Crisis: Behind a Presidential Commitment – Robert Drew (1963)

Crisis: Behind a Presidential Commitment is a 1963 cinéma vérité documentary film directed by Robert Drew. The film centers on the University of Alabama‘s “‘Stand in the Schoolhouse Door‘ integration crisis of June 1963. Drew and the other filmmakers, including D. A. Pennebaker and Richard Leacock, were given expanded access to key areas, including United States President John F. Kennedy‘s Oval Office and the homes of United States Attorney General Robert F. Kennedy and Alabama Governor George Wallace. The film first aired on the American Broadcasting Company (ABC) as an installment of Close-Up! four months after the incident on October 28, 1963. … During a two-day period before and after the University of Alabama integration crisis, the film uses five camera crews to follow President John F. Kennedy, attorney general Robert F. Kennedy, Alabama governor George Wallace, deputy attorney general Nicholas Katzenbach and the students Vivian Malone and James Hood. As Wallace has promised to personally block the two black students from enrolling in the university, the Kennedy administration discusses the best way to react to it, without rousing the crowd or making Wallace a martyr for the segregationist cause. They come up with a plan to quickly federalize the Alabama National Guard and return later the same day, if Wallace indeed refuses to step out of the way despite the court order. The plan works; Wallace steps aside under orders from General Henry V. Graham, but is given the chance to save face and leave before the students enter the building. President Kennedy later gives a speech on equality on national television, and a third black student, Dave McGlathery, enrolls without incident. Although opinions on Crisis: Behind a Presidential Commitment were sharply divided after the October 1963 broadcast, it is now considered among the landmark films of cinéma vérité, or direct cinema. Peter von Bagh rated it ahead of Drew’s earlier work Primary, considering it the most touching and intimate portrait of the Kennedy brothers on film. Fred Kaplan, in a review of the film’s 2009 DVD release for The New York Times, wrote that ‘though we now know the story’s ending — the students were finally let in — the suspense is gripping.’ …”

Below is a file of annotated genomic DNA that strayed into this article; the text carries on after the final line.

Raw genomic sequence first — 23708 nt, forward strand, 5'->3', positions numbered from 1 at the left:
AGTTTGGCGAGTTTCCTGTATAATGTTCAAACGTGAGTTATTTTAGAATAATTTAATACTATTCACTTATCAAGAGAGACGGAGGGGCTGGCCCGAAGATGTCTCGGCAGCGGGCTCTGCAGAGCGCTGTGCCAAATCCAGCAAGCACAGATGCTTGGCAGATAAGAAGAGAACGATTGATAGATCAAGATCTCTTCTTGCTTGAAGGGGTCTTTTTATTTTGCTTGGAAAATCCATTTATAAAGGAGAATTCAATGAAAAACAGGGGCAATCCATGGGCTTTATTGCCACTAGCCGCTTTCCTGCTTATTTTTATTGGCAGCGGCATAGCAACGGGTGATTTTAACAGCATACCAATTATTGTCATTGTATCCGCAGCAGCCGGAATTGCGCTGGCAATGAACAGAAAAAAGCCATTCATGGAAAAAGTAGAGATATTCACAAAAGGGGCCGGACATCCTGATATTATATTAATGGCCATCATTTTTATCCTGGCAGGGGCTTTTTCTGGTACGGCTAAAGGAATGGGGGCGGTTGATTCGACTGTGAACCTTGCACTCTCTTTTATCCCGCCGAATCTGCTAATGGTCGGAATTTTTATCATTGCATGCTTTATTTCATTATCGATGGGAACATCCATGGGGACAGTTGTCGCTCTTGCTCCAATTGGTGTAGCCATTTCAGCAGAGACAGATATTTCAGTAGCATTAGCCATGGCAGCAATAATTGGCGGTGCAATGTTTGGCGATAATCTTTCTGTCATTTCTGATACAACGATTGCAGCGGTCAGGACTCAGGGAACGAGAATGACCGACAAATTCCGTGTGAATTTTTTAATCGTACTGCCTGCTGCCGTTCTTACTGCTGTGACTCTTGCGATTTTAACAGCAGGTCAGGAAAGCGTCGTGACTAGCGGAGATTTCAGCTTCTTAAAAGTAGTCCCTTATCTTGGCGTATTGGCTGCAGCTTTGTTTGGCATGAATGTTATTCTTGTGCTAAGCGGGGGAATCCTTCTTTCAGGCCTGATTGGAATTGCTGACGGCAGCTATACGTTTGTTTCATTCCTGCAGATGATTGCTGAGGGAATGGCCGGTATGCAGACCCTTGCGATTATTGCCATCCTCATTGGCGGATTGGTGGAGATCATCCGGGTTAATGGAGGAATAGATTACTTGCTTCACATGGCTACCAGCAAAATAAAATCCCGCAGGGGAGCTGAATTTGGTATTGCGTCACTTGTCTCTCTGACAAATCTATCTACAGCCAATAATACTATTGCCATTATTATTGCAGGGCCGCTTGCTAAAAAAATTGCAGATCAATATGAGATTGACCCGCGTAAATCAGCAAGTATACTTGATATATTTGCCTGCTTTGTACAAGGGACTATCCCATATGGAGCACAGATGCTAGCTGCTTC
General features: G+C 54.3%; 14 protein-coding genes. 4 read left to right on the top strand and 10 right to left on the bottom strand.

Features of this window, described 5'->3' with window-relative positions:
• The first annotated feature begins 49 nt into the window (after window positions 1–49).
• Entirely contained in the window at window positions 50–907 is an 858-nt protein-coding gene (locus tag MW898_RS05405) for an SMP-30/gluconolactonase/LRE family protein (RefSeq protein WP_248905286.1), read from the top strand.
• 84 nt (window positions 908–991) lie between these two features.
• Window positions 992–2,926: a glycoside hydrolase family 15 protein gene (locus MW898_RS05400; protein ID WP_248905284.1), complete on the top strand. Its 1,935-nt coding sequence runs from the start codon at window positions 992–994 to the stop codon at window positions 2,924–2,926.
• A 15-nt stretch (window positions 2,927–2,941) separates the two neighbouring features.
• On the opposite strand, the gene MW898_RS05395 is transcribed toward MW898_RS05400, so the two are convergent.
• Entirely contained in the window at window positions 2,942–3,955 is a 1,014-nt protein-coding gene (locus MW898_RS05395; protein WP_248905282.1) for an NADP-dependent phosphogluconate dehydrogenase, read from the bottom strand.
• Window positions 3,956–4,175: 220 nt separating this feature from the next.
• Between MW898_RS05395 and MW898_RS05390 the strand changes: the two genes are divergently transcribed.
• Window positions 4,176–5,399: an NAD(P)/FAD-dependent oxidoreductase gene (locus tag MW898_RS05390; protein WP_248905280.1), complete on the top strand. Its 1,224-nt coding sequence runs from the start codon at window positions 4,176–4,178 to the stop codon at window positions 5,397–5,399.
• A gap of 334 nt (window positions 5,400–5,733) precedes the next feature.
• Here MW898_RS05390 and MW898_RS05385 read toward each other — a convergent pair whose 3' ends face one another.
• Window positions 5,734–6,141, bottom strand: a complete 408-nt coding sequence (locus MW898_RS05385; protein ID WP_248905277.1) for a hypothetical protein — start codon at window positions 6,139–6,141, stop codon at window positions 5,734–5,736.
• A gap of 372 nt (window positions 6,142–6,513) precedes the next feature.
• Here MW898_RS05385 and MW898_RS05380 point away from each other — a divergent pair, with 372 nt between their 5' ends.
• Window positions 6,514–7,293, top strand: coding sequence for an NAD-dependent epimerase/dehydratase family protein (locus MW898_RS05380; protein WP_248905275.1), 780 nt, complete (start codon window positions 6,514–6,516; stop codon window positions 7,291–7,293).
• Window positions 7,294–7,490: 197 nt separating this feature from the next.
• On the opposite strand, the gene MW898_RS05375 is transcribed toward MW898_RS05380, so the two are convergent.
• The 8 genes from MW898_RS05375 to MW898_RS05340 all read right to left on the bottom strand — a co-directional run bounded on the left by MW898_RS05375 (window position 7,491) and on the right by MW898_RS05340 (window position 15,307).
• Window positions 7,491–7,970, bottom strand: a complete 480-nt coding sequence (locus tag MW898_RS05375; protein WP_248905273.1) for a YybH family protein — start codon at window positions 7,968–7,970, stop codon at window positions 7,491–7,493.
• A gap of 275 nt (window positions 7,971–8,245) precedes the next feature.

NY Times: When the Kennedys Took on Wallace Over Integration
Filmstruck ($)
TCM: Crisis: Behind A Presidential Commitment (1963) — (Movie Clip)

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Graham Greene’s Saigon

A view from the Bùng Binh Sài Gòn traffic circle in 1955

“The Saigon locations used by British writer Graham Greene in his acclaimed anti-war novel The Quiet American have long been a favourite topic for travel writers. Here by request is a recap of the most significant landmarks. During the period March 1952 to June 1955, Graham Greene made four trips to Sài Gòn as a foreign correspondent. While based here, he wrote The Quiet American, a prophetic tale of a naïve young American’s misguided efforts to bring democracy to the Far East. While he was in Saigon, Greene’s life was focused almost exclusively on the privileged expat world of the city centre, and in particular on rue Catinat (modern Đồng Khởi street), still at that time the epitome of colonial chic. Greene is known to have taken a daily constitutional up this street, ‘to where the hideous pink cathedral blocked the way.’ The Notre Dame Cathedral end of Đồng Khởi street therefore makes a great starting point for a tour of some of the real-life places Greene used to flesh out The Quiet American. The large building opposite the Saigon Metropolitan Tower at 164 Đồng Khởi was once the Direction de la Police et de la Sûreté, workplace of Inspector Vigot, the French detective responsible for investigating the death of the title character, American agent Alden Pyle. Although it was set up in around 1917, the current building dates from 1933 when its facilities were expanded. It was known in Vietnamese as Bót Catinat (Catinat Police Station) and during the late colonial era it is said that many political prisoners were tortured in its basement cells. The plaque outside the main entrance commemorates the four weeks after the August Revolution when the Việt Minh flag flew over Bót Catinat. However, following the return of the French in late September 1945, Bót Catinat resumed its original function as the city’s colonial police headquarters. Passing it during his daily constitutional, Greene clearly took a disliking to the building, talking in The Quiet American of its ‘dreary walls’ which ‘seemed to smell of urine and injustice.’ …”
HISTORIC VIETNAM: Old Saigon Building of the Week – The Grand Hotel, 1930
Nostalgic Images of Daily Life in Old Saigon

During the first half of the 20th century, Saigon earned a reputation as the Paris of the East. With its wide, tree-lined boulevards and grand colonial buildings – not to mention a significantly smaller population – the southern hub was the talk of not only Vietnam but all of Southeast Asia.
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International Times